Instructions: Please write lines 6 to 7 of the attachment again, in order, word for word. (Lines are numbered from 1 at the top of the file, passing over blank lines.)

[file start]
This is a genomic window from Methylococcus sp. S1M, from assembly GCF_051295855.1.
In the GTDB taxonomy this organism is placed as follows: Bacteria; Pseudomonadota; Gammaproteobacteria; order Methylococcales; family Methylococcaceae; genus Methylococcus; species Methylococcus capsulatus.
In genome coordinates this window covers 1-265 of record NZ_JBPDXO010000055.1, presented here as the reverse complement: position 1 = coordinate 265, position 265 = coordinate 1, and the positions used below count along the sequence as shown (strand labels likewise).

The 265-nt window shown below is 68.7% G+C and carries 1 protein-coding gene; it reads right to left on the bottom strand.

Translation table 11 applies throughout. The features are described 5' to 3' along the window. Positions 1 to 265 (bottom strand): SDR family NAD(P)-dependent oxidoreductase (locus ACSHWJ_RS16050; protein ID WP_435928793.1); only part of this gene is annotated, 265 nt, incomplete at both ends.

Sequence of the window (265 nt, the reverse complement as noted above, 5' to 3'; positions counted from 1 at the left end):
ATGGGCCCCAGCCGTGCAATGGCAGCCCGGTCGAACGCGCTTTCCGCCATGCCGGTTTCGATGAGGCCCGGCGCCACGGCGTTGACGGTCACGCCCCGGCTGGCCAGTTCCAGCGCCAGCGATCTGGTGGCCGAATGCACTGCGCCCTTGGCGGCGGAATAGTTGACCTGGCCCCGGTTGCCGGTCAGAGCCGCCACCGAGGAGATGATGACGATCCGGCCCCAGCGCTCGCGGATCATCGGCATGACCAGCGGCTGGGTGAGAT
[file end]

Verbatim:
Sequence of the window (265 nt, the reverse complement as noted above, 5' to 3'; positions counted from 1 at the left end):
ATGGGCCCCAGCCGTGCAATGGCAGCCCGGTCGAACGCGCTTTCCGCCATGCCGGTTTCGATGAGGCCCGGCGCCACGGCGTTGACGGTCACGCCCCGGCTGGCCAGTTCCAGCGCCAGCGATCTGGTGGCCGAATGCACTGCGCCCTTGGCGGCGGAATAGTTGACCTGGCCCCGGTTGCCGGTCAGAGCCGCCACCGAGGAGATGATGACGATCCGGCCCCAGCGCTCGCGGATCATCGGCATGACCAGCGGCTGGGTGAGAT